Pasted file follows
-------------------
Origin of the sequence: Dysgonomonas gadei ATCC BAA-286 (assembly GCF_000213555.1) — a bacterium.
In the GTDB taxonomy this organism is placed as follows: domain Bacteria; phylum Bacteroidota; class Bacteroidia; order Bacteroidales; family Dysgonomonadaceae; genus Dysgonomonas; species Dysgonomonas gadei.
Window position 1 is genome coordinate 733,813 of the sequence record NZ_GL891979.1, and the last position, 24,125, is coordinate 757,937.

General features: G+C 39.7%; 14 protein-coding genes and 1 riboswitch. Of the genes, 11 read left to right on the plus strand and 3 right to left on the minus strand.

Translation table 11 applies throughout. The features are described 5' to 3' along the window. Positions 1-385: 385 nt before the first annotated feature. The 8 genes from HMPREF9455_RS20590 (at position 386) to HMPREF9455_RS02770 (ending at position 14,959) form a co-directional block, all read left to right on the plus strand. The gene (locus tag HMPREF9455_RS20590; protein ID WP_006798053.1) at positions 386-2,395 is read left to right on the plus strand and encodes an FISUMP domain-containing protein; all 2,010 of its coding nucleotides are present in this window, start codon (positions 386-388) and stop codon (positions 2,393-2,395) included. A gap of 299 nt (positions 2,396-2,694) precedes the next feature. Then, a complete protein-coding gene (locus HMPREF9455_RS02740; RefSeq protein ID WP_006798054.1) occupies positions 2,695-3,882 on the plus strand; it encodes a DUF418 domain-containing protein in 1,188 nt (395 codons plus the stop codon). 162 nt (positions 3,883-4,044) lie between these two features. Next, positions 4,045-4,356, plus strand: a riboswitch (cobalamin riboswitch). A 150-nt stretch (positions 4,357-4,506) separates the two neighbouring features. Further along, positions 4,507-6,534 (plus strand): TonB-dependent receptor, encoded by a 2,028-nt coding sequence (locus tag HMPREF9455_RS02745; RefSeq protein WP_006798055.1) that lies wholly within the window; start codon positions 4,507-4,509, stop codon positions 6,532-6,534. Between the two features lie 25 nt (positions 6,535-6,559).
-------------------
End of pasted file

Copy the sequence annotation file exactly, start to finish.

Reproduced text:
Origin of the sequence: Dysgonomonas gadei ATCC BAA-286 (assembly GCF_000213555.1) — a bacterium.
In the GTDB taxonomy this organism is placed as follows: domain Bacteria; phylum Bacteroidota; class Bacteroidia; order Bacteroidales; family Dysgonomonadaceae; genus Dysgonomonas; species Dysgonomonas gadei.
Window position 1 is genome coordinate 733,813 of the sequence record NZ_GL891979.1, and the last position, 24,125, is coordinate 757,937.

General features: G+C 39.7%; 14 protein-coding genes and 1 riboswitch. Of the genes, 11 read left to right on the plus strand and 3 right to left on the minus strand.

Translation table 11 applies throughout. The features are described 5' to 3' along the window. Positions 1-385: 385 nt before the first annotated feature. The 8 genes from HMPREF9455_RS20590 (at position 386) to HMPREF9455_RS02770 (ending at position 14,959) form a co-directional block, all read left to right on the plus strand. The gene (locus tag HMPREF9455_RS20590; protein ID WP_006798053.1) at positions 386-2,395 is read left to right on the plus strand and encodes an FISUMP domain-containing protein; all 2,010 of its coding nucleotides are present in this window, start codon (positions 386-388) and stop codon (positions 2,393-2,395) included. A gap of 299 nt (positions 2,396-2,694) precedes the next feature. Then, a complete protein-coding gene (locus HMPREF9455_RS02740; RefSeq protein ID WP_006798054.1) occupies positions 2,695-3,882 on the plus strand; it encodes a DUF418 domain-containing protein in 1,188 nt (395 codons plus the stop codon). 162 nt (positions 3,883-4,044) lie between these two features. Next, positions 4,045-4,356, plus strand: a riboswitch (cobalamin riboswitch). A 150-nt stretch (positions 4,357-4,506) separates the two neighbouring features. Further along, positions 4,507-6,534 (plus strand): TonB-dependent receptor, encoded by a 2,028-nt coding sequence (locus tag HMPREF9455_RS02745; RefSeq protein WP_006798055.1) that lies wholly within the window; start codon positions 4,507-4,509, stop codon positions 6,532-6,534. Between the two features lie 25 nt (positions 6,535-6,559).